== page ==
Combing Paint Effects – Have Fun Choosing Your Paint Combing Tools
There are many tools you can use to create a paint combing effect. There are lots of tools on the market sold just for this very particular faux painting technique.
While a rubber comb is one popular choice, a look around your garage will turn up some great faux combing tools. Nothings better than using something you already have on hand.
Here are a few thoughts from a professional painter.
Use a squeegee.
Notch out the rubber end of the squeegee with a sharp razor knife or scissors. To make thin lines, cut out several notches close together. For wider lines, cut fewer notches and space them farther apart. This is a great opportunity to create a patterned combing effect by varying the width of the notches.
For instance, you could cut out five thin notches, then two wider ones. Essentially, you’ve created “teeth” on the squeegee that will pull off the glaze.
Use a plastic notched trowel or adhesive spreader.
These are available at any hardware store and they work well, although not as well as a modified squeegee. These are available with different notch sizes, sometimes on the same tool. Use only the plastic “V” or square notch trowels, sharp steel edges will scratch the wall surface, causing damage.
Use a grooming comb.
That’s right, you’ve found a new use for that unwanted comb! Be sure that the teeth of the comb are in good condition. A brittle comb with broken teeth could surprise you as you are working by losing more teeth. You also don’t want a comb with bent teeth in most cases.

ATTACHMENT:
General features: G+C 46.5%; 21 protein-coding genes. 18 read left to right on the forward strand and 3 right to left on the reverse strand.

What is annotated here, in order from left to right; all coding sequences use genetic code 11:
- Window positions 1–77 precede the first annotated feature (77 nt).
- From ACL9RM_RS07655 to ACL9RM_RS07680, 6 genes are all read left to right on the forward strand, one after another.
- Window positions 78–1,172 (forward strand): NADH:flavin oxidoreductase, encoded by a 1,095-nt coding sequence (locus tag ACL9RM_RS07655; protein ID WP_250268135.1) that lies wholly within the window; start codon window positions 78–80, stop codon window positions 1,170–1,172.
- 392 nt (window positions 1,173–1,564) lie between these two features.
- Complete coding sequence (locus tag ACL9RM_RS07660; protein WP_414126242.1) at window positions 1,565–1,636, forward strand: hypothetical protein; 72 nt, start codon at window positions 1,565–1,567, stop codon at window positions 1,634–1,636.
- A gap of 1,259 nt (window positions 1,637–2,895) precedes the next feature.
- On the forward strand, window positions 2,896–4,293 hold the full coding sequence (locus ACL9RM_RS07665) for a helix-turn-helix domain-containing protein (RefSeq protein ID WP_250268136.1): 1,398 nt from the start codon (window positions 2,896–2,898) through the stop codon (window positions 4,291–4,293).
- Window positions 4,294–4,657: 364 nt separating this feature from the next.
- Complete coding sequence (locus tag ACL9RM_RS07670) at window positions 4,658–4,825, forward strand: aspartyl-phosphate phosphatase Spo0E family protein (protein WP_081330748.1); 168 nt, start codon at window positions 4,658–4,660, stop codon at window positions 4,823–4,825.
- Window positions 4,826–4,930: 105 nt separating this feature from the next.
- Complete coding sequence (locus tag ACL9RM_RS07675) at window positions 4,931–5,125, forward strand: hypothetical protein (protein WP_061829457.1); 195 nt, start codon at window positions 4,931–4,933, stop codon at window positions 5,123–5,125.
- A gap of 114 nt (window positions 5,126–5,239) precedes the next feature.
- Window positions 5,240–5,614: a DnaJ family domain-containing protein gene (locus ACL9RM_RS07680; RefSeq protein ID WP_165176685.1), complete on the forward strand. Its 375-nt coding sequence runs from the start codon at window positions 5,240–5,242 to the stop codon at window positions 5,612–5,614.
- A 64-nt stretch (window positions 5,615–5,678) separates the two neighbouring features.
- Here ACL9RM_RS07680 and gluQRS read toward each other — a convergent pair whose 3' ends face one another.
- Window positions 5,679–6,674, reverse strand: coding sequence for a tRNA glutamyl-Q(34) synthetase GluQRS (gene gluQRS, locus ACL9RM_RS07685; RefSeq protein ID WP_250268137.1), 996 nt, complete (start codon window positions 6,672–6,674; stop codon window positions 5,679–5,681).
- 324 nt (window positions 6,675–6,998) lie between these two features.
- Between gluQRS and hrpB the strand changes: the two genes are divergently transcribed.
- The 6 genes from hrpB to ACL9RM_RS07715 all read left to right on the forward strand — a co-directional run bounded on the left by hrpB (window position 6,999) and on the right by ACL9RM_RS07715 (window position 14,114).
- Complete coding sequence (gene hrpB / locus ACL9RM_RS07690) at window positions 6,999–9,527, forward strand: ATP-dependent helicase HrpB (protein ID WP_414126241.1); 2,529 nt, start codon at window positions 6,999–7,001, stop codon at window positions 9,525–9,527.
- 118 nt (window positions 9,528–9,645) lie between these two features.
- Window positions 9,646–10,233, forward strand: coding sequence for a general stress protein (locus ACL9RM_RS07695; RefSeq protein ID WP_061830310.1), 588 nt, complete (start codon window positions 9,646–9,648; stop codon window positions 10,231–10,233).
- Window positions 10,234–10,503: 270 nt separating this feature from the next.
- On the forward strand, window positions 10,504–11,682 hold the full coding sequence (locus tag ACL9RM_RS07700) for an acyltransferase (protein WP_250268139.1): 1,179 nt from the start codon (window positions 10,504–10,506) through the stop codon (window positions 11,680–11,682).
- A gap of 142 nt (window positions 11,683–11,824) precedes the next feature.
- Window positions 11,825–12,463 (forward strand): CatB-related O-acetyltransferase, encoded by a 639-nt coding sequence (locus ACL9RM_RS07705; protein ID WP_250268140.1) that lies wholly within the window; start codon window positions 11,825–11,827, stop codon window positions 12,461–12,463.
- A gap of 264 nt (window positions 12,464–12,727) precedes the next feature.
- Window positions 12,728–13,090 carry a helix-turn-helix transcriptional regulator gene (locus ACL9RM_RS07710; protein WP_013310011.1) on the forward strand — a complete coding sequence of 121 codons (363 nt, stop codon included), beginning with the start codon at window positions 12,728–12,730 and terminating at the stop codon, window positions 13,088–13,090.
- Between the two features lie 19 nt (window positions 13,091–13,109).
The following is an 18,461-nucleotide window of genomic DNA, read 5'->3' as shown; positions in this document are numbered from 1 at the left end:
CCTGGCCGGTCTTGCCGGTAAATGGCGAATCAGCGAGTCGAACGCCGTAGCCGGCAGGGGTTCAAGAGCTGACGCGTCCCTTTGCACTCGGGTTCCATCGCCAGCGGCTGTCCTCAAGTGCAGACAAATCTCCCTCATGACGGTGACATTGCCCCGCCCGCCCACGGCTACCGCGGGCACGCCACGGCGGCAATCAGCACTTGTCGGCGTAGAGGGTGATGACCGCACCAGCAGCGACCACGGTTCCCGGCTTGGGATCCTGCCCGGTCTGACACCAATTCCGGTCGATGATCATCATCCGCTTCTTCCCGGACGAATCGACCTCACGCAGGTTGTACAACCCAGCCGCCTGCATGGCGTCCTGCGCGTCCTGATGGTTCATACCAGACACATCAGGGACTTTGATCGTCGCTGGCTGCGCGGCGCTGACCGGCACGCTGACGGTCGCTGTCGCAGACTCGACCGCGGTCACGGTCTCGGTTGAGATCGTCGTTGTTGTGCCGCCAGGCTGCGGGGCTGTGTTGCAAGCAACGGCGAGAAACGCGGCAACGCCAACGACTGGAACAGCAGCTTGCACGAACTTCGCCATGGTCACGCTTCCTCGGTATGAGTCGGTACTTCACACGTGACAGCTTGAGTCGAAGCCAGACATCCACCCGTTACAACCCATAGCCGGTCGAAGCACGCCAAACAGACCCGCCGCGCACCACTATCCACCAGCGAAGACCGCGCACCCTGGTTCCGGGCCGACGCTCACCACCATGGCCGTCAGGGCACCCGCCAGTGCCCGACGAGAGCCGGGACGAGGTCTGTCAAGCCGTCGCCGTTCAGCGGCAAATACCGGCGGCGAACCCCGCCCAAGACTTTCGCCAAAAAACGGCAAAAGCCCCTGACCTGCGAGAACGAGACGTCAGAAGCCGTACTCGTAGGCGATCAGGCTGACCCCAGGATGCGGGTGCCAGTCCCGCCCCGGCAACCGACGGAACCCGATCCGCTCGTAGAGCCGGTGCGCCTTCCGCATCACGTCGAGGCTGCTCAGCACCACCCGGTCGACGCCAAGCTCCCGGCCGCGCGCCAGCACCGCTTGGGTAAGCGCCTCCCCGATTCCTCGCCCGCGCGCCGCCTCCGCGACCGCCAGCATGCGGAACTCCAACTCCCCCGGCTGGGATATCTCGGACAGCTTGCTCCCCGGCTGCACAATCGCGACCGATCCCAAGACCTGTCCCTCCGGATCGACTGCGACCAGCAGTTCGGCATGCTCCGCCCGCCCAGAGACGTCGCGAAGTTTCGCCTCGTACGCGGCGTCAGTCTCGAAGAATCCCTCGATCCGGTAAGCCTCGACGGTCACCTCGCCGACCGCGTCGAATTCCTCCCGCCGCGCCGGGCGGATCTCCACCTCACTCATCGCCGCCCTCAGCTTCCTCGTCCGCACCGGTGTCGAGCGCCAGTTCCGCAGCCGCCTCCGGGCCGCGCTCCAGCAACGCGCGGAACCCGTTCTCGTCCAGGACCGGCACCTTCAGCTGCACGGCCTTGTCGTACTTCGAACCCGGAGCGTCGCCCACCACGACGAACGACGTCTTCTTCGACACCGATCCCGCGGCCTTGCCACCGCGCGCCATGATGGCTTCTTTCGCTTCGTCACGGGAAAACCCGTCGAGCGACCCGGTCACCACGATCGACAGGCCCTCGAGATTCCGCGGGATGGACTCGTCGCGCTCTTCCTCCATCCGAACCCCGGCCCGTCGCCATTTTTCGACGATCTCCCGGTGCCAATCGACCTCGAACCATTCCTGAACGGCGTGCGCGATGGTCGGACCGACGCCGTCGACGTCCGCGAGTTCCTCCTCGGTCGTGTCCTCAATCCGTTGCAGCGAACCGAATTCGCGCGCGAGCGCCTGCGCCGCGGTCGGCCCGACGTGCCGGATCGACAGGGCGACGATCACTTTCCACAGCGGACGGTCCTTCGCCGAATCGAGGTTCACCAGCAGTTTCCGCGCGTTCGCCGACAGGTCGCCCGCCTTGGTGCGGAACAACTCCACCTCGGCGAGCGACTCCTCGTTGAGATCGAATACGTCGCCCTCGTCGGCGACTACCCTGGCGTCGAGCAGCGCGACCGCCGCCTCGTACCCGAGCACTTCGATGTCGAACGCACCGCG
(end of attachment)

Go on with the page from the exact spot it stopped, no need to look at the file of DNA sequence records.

Using a grooming comb makes for a lovely comb paint effect, but realize that it is a bit difficult to keep the dragging straight, and errors will be more noticeable.
Use a stiff brush.
Do you have an old paint-brush that become stiff and useless for normal painting jobs? It just might be the tool you need for your combed painting project. That stiff paintbrush (choose one 3″ or wider) could create an interesting pattern.
Use a whisk broom.
A small hand broom works wonders to create a lovely combing effect. The uneven spacing of the old traditional corn broom is a natural for this technique. If you use a synthetic broom, look for one that has coarser ends, rather than a broom that has fuzzy ends. The fuzzy ends will work more like a paint brush and will make it more difficult to use the combing technique which is a take-away technique rather than an add-on technique like strie painting.
Generally, squeegees, brushes and brooms are easier to keep moving in a straight line and blend easier than combs. Errors are less noticeable.
As you can see, faux combing offers so many ways to mix up the look. Once you’ve practiced the basic combing technique, I encourage you to play with color combinations, combing tools, and line variations. Changing any one of these variables will create an entirely new look! The possibilities are nearly endless.